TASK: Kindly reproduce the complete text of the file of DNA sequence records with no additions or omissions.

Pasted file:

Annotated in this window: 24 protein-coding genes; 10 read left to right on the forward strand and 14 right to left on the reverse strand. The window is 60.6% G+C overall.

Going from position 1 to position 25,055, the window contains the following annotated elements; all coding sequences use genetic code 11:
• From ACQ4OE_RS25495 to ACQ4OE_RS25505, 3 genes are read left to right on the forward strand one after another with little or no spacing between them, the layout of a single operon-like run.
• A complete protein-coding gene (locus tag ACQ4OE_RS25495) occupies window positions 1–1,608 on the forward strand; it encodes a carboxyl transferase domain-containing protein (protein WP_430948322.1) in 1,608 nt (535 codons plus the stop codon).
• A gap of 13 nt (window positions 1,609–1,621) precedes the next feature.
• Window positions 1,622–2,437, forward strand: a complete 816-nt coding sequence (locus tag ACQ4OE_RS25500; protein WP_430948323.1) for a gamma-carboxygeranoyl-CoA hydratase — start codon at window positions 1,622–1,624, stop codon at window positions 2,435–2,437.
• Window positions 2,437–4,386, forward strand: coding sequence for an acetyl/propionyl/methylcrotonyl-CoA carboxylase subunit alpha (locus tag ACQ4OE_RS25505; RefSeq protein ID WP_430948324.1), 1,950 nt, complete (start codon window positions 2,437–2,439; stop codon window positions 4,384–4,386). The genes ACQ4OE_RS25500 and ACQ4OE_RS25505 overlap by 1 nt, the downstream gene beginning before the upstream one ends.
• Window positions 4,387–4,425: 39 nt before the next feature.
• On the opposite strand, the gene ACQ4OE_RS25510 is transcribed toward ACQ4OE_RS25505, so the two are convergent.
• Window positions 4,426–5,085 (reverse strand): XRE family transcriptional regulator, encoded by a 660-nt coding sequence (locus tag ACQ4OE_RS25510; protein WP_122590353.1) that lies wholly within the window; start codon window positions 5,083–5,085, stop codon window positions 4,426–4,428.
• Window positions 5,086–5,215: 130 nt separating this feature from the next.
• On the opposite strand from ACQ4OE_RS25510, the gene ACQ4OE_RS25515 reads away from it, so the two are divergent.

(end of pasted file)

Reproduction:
Annotated in this window: 24 protein-coding genes; 10 read left to right on the forward strand and 14 right to left on the reverse strand. The window is 60.6% G+C overall.

Going from position 1 to position 25,055, the window contains the following annotated elements; all coding sequences use genetic code 11:
• From ACQ4OE_RS25495 to ACQ4OE_RS25505, 3 genes are read left to right on the forward strand one after another with little or no spacing between them, the layout of a single operon-like run.
• A complete protein-coding gene (locus tag ACQ4OE_RS25495) occupies window positions 1–1,608 on the forward strand; it encodes a carboxyl transferase domain-containing protein (protein WP_430948322.1) in 1,608 nt (535 codons plus the stop codon).
• A gap of 13 nt (window positions 1,609–1,621) precedes the next feature.
• Window positions 1,622–2,437, forward strand: a complete 816-nt coding sequence (locus tag ACQ4OE_RS25500; protein WP_430948323.1) for a gamma-carboxygeranoyl-CoA hydratase — start codon at window positions 1,622–1,624, stop codon at window positions 2,435–2,437.
• Window positions 2,437–4,386, forward strand: coding sequence for an acetyl/propionyl/methylcrotonyl-CoA carboxylase subunit alpha (locus tag ACQ4OE_RS25505; RefSeq protein ID WP_430948324.1), 1,950 nt, complete (start codon window positions 2,437–2,439; stop codon window positions 4,384–4,386). The genes ACQ4OE_RS25500 and ACQ4OE_RS25505 overlap by 1 nt, the downstream gene beginning before the upstream one ends.
• Window positions 4,387–4,425: 39 nt before the next feature.
• On the opposite strand, the gene ACQ4OE_RS25510 is transcribed toward ACQ4OE_RS25505, so the two are convergent.
• Window positions 4,426–5,085 (reverse strand): XRE family transcriptional regulator, encoded by a 660-nt coding sequence (locus tag ACQ4OE_RS25510; protein WP_122590353.1) that lies wholly within the window; start codon window positions 5,083–5,085, stop codon window positions 4,426–4,428.
• Window positions 5,086–5,215: 130 nt separating this feature from the next.
• On the opposite strand from ACQ4OE_RS25510, the gene ACQ4OE_RS25515 reads away from it, so the two are divergent.